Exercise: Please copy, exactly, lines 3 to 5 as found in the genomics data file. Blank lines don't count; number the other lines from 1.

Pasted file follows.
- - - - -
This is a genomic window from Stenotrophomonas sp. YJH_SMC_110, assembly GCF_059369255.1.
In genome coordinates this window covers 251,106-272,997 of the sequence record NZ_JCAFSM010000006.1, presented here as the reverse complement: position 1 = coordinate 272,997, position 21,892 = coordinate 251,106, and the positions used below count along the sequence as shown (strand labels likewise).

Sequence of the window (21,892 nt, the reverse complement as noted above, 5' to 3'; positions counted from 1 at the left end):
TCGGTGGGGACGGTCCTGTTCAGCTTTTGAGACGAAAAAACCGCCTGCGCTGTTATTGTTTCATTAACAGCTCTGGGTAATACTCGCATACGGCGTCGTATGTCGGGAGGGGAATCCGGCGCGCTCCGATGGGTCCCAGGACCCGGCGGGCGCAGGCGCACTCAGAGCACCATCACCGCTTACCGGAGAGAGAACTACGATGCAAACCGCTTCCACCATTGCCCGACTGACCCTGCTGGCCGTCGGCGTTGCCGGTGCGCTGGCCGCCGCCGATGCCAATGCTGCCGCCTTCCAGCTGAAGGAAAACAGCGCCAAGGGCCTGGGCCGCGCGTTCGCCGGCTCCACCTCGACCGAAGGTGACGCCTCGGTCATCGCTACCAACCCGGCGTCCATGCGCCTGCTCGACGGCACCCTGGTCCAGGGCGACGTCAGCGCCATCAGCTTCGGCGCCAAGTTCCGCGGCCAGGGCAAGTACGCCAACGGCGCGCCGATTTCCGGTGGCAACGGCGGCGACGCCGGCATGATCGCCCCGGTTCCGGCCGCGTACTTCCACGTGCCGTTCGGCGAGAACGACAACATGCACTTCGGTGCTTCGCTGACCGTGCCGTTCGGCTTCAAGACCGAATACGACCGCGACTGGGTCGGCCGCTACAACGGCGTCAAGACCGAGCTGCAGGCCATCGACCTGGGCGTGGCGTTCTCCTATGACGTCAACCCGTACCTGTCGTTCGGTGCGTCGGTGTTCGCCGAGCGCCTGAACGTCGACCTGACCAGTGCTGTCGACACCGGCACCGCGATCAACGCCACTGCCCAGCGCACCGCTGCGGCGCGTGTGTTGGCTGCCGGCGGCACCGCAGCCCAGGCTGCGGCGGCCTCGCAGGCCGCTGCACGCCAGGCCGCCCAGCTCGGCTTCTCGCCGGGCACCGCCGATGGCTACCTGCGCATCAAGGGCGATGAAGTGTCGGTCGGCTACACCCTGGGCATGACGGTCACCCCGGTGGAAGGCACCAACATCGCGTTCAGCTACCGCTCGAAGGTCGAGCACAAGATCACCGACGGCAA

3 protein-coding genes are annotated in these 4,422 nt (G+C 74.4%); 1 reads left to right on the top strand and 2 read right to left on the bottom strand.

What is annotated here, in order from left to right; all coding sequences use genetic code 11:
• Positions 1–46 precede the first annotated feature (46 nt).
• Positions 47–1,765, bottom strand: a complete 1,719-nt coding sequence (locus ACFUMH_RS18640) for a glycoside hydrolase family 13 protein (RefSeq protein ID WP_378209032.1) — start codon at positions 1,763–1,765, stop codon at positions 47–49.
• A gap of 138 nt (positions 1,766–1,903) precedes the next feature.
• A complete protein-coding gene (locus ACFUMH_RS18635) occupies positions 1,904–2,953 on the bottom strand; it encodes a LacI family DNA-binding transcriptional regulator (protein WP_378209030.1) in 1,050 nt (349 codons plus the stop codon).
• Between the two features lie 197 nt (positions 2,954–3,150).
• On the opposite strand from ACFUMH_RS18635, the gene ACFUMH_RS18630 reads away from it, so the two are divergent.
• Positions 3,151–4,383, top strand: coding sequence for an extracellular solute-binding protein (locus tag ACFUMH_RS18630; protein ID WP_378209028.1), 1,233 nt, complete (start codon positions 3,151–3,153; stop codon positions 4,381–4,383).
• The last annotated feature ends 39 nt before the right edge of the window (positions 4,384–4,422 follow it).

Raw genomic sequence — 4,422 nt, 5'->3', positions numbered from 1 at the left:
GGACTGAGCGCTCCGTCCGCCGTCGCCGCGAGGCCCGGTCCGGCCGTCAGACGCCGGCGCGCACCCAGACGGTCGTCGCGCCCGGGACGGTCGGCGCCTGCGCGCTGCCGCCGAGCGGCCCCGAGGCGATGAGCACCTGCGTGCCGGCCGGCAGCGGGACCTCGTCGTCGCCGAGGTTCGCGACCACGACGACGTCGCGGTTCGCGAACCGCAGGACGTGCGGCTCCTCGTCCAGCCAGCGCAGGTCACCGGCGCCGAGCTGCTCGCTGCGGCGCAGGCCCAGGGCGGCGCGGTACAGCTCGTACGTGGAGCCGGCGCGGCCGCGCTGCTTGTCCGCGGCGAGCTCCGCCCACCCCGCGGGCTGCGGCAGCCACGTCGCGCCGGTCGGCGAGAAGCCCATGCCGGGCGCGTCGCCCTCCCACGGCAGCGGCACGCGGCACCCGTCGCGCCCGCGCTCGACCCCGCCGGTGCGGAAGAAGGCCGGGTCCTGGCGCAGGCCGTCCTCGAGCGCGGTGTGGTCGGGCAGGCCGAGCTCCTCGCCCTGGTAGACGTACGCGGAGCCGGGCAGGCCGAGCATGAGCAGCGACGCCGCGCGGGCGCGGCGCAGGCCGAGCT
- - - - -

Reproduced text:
Sequence of the window (21,892 nt, the reverse complement as noted above, 5' to 3'; positions counted from 1 at the left end):
TCGGTGGGGACGGTCCTGTTCAGCTTTTGAGACGAAAAAACCGCCTGCGCTGTTATTGTTTCATTAACAGCTCTGGGTAATACTCGCATACGGCGTCGTATGTCGGGAGGGGAATCCGGCGCGCTCCGATGGGTCCCAGGACCCGGCGGGCGCAGGCGCACTCAGAGCACCATCACCGCTTACCGGAGAGAGAACTACGATGCAAACCGCTTCCACCATTGCCCGACTGACCCTGCTGGCCGTCGGCGTTGCCGGTGCGCTGGCCGCCGCCGATGCCAATGCTGCCGCCTTCCAGCTGAAGGAAAACAGCGCCAAGGGCCTGGGCCGCGCGTTCGCCGGCTCCACCTCGACCGAAGGTGACGCCTCGGTCATCGCTACCAACCCGGCGTCCATGCGCCTGCTCGACGGCACCCTGGTCCAGGGCGACGTCAGCGCCATCAGCTTCGGCGCCAAGTTCCGCGGCCAGGGCAAGTACGCCAACGGCGCGCCGATTTCCGGTGGCAACGGCGGCGACGCCGGCATGATCGCCCCGGTTCCGGCCGCGTACTTCCACGTGCCGTTCGGCGAGAACGACAACATGCACTTCGGTGCTTCGCTGACCGTGCCGTTCGGCTTCAAGACCGAATACGACCGCGACTGGGTCGGCCGCTACAACGGCGTCAAGACCGAGCTGCAGGCCATCGACCTGGGCGTGGCGTTCTCCTATGACGTCAACCCGTACCTGTCGTTCGGTGCGTCGGTGTTCGCCGAGCGCCTGAACGTCGACCTGACCAGTGCTGTCGACACCGGCACCGCGATCAACGCCACTGCCCAGCGCACCGCTGCGGCGCGTGTGTTGGCTGCCGGCGGCACCGCAGCCCAGGCTGCGGCGGCCTCGCAGGCCGCTGCACGCCAGGCCGCCCAGCTCGGCTTCTCGCCGGGCACCGCCGATGGCTACCTGCGCATCAAGGGCGATGAAGTGTCGGTCGGCTACACCCTGGGCATGACGGTCACCCCGGTGGAAGGCACCAACATCGCGTTCAGCTACCGCTCGAAGGTCGAGCACAAGATCACCGACGGCAA

3 protein-coding genes are annotated in these 4,422 nt (G+C 74.4%); 1 reads left to right on the top strand and 2 read right to left on the bottom strand.